Q. I have read that the Gold plans sold in the exchanges offer more generous coverage. What exactly does a Gold plan cover that isn’t covered by Bronze or Silver plans?
A. All plans (whether Bronze, Silver, Gold or Platinum) must cover the same essential benefits, including free preventive care; they all provide comprehensive coverage. This applies both inside and outside the exchanges.
But plans with the lowest premiums (Bronze and Silver) require you to pay a larger share of your health costs. This typically means that your co-pays and deductibles will be higher, and your maximum out-of-pocket will generally be higher as well.
In 2016, all plans must have maximum out-of-pocket limits that don’t exceed $6,850 for an individual, or $13,700 for a family (an individual maximum out-of-pocket must be embedded in all family plans starting in 2016 as well). For 2017, the out-of-pocket maximum is increasing to $7,150 for an individual, and $14,300 for a family. But plans can have lower out-of-pocket limits, and that’s typically what you’ll see with Gold and Platinum plans.
How AV works
The distinction between the metal levels (Bronze, Silver, Gold, and Platinum) is based on the actuarial value (AV) of the plan. AV is calculated based on the average percentage of medical costs that the plan would pay, across all of its enrollees. That includes some enrollees who have barely any medical costs, as well as others who may run up millions of dollars in spending.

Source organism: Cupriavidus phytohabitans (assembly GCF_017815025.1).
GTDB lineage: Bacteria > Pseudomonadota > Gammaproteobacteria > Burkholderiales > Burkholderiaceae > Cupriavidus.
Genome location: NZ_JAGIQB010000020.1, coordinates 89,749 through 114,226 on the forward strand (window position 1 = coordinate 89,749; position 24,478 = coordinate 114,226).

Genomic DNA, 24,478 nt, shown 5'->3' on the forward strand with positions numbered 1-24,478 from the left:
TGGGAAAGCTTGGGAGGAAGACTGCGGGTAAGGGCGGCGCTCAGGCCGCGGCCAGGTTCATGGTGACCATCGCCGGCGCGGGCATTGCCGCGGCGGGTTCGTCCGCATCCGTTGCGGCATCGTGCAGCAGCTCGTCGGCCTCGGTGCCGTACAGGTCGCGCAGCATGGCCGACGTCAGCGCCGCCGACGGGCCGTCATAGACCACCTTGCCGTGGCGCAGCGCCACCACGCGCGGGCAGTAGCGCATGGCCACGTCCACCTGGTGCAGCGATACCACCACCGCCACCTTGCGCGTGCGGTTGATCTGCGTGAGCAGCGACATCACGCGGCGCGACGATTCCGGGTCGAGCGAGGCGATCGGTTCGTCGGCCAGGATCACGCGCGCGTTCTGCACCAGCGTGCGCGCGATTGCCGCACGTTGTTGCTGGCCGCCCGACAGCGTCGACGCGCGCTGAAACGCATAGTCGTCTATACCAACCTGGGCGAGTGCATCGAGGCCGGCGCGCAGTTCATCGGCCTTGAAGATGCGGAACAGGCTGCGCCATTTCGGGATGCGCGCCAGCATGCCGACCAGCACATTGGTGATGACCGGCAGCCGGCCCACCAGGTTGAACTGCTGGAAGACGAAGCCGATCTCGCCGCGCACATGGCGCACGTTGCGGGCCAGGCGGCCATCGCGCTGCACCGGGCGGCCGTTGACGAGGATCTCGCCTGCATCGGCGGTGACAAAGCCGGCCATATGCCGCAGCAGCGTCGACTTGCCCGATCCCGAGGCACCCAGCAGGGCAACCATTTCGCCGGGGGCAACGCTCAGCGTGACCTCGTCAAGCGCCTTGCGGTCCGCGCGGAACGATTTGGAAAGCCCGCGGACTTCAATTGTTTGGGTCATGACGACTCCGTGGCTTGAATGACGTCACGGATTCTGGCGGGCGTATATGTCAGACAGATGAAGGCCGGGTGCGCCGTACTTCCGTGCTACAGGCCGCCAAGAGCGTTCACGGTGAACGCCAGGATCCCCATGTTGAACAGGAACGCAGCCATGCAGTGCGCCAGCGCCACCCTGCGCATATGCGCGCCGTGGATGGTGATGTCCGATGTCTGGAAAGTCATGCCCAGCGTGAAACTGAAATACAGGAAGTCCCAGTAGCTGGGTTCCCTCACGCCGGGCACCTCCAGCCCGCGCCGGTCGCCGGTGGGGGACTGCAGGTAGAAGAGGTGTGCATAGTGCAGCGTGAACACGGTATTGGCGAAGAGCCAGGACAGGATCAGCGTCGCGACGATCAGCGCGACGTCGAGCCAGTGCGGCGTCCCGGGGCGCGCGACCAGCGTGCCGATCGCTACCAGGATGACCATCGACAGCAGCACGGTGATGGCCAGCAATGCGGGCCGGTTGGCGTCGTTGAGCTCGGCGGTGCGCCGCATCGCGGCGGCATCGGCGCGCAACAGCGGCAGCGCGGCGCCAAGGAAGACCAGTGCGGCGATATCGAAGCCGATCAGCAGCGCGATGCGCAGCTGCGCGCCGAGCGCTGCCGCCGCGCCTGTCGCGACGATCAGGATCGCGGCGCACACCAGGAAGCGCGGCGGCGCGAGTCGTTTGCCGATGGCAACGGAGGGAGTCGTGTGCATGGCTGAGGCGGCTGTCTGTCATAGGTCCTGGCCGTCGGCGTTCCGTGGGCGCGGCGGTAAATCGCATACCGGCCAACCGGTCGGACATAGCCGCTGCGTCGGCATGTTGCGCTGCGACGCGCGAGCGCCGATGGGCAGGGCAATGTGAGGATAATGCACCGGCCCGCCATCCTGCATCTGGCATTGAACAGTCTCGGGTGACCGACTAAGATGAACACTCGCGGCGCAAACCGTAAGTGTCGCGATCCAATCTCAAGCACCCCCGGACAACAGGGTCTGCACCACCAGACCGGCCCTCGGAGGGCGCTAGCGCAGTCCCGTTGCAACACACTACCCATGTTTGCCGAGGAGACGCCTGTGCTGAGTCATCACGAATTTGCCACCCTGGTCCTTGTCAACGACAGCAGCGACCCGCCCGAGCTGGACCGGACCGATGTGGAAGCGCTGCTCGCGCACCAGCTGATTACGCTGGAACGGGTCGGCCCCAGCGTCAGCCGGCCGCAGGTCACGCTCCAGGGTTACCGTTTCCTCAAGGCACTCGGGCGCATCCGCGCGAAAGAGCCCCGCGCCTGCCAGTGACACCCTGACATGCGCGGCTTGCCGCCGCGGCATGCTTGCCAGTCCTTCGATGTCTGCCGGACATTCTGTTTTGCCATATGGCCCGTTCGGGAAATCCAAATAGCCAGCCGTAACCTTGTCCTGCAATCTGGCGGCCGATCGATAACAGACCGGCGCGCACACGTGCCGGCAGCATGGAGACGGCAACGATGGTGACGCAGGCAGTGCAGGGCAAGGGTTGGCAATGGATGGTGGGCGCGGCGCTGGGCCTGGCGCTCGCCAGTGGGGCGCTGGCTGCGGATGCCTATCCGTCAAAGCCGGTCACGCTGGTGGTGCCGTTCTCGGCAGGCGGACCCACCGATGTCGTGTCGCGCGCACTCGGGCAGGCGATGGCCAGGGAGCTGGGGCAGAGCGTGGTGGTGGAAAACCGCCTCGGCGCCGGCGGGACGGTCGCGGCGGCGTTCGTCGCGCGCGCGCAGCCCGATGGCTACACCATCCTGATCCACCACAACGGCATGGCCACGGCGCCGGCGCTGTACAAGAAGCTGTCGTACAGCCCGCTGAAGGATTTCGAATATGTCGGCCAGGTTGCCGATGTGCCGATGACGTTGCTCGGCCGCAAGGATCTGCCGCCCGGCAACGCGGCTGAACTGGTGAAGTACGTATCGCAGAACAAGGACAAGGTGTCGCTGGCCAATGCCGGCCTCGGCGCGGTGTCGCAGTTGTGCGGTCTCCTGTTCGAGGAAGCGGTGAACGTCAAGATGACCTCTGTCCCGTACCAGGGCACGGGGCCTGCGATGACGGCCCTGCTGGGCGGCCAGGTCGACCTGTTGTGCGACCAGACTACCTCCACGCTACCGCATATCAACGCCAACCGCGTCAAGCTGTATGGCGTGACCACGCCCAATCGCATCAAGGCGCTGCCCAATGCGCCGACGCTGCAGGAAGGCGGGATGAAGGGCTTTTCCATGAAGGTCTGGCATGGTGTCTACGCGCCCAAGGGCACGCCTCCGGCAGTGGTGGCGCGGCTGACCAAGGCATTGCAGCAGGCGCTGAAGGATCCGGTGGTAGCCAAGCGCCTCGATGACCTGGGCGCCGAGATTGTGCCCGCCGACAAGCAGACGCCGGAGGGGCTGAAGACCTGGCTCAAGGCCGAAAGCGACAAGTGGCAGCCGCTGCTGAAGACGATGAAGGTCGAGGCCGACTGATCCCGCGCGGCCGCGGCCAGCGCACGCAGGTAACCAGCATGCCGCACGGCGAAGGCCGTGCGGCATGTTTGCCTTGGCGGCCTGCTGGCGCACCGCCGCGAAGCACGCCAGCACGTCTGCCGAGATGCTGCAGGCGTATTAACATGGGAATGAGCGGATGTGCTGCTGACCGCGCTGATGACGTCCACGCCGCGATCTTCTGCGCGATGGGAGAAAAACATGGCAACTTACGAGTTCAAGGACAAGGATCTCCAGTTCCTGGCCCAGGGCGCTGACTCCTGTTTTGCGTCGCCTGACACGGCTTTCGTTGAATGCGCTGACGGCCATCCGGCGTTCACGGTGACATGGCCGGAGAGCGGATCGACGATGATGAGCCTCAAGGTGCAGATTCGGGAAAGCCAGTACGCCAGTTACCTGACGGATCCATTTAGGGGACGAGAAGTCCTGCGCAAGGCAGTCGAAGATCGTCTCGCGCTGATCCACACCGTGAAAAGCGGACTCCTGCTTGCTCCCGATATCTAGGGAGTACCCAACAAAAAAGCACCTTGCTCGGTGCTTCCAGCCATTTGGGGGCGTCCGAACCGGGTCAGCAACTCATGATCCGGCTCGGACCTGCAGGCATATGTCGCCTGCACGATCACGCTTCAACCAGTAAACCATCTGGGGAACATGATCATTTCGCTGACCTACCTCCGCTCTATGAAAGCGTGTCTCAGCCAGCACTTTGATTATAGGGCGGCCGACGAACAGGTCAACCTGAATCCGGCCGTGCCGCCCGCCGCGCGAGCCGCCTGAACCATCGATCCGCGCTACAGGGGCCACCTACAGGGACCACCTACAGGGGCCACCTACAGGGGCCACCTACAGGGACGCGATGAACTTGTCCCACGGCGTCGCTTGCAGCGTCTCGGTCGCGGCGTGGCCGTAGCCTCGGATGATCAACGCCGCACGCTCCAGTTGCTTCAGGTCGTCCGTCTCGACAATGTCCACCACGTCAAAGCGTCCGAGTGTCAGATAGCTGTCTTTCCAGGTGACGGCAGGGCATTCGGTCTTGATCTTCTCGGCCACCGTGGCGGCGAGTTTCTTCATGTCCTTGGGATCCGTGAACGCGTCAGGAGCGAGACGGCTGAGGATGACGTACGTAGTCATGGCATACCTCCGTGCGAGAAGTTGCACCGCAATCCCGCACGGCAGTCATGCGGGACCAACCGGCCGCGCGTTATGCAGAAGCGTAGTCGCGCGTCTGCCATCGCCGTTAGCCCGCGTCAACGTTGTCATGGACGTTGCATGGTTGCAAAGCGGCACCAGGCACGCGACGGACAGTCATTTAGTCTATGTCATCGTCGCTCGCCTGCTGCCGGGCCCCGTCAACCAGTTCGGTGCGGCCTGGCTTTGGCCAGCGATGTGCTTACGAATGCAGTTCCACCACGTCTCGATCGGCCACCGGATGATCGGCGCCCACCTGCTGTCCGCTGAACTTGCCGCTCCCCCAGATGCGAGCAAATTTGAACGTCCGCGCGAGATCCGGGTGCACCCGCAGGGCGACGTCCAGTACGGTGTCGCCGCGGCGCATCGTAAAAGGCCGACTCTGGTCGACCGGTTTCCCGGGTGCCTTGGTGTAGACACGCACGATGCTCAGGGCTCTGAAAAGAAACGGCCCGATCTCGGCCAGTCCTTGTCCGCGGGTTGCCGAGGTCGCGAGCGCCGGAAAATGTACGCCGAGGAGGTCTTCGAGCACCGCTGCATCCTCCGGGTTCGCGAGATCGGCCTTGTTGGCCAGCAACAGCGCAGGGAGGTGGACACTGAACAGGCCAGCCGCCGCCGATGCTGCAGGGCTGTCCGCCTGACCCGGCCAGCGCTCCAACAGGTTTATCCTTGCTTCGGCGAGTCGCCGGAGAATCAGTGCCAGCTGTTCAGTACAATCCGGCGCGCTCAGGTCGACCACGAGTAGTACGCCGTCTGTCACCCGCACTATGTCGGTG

In the case of insureds with very high claims, the insurance company is obviously paying a huge percentage of their costs, since the bulk of the claim would be above the patient’s maximum out-of-pocket limit. But for insureds who have very low claims costs, the insured might be paying all or nearly all of the bill if the total cost is less than the deductible. So you can’t look at AV from an individual basis; it’s spread across a plan’s entire pool of insureds.
A Bronze plan has an AV of 60 percent, which means that the insurance company pays 60 percent of their insureds’ average costs. A Silver plan has an AV of 70 percent, a Gold plan has an AV of 80 percent, and a Platinum plan has an AV of 90 percent. Within those constraints, the actual plan design can vary considerably, so it’s possible to find a Gold plan that has a higher deductible than a Silver plan. But you can expect that your overall out-of-pocket costs throughout the year will generally be lower with a plan that’s higher up the metal level scale.
In most cases, Gold plans will have deductibles, copays, and prescription costs that are lower than Bronze or Silver plans. But again, it’s important to carefully compare each option, because the plans vary significantly from one carrier to another and from one region to another.
Cost-sharing subsidies can make silver better than gold
If you qualify for cost-sharing subsidies (ie, your income doesn’t exceed 250 percent of the poverty level; for 2016 coverage, that’s $60,625 for a family of four), pay particular attention to the Silver plans. The cost-sharing subsidies are baked into Silver plans for eligible enrollees, and they result in coverage that’s got higher AV than a typical Silver plan, and a lower maximum out-of-pocket than the general limits set by the ACA.
In many cases, cost-sharing subsidies result in Silver plans that are more robust than Gold plans.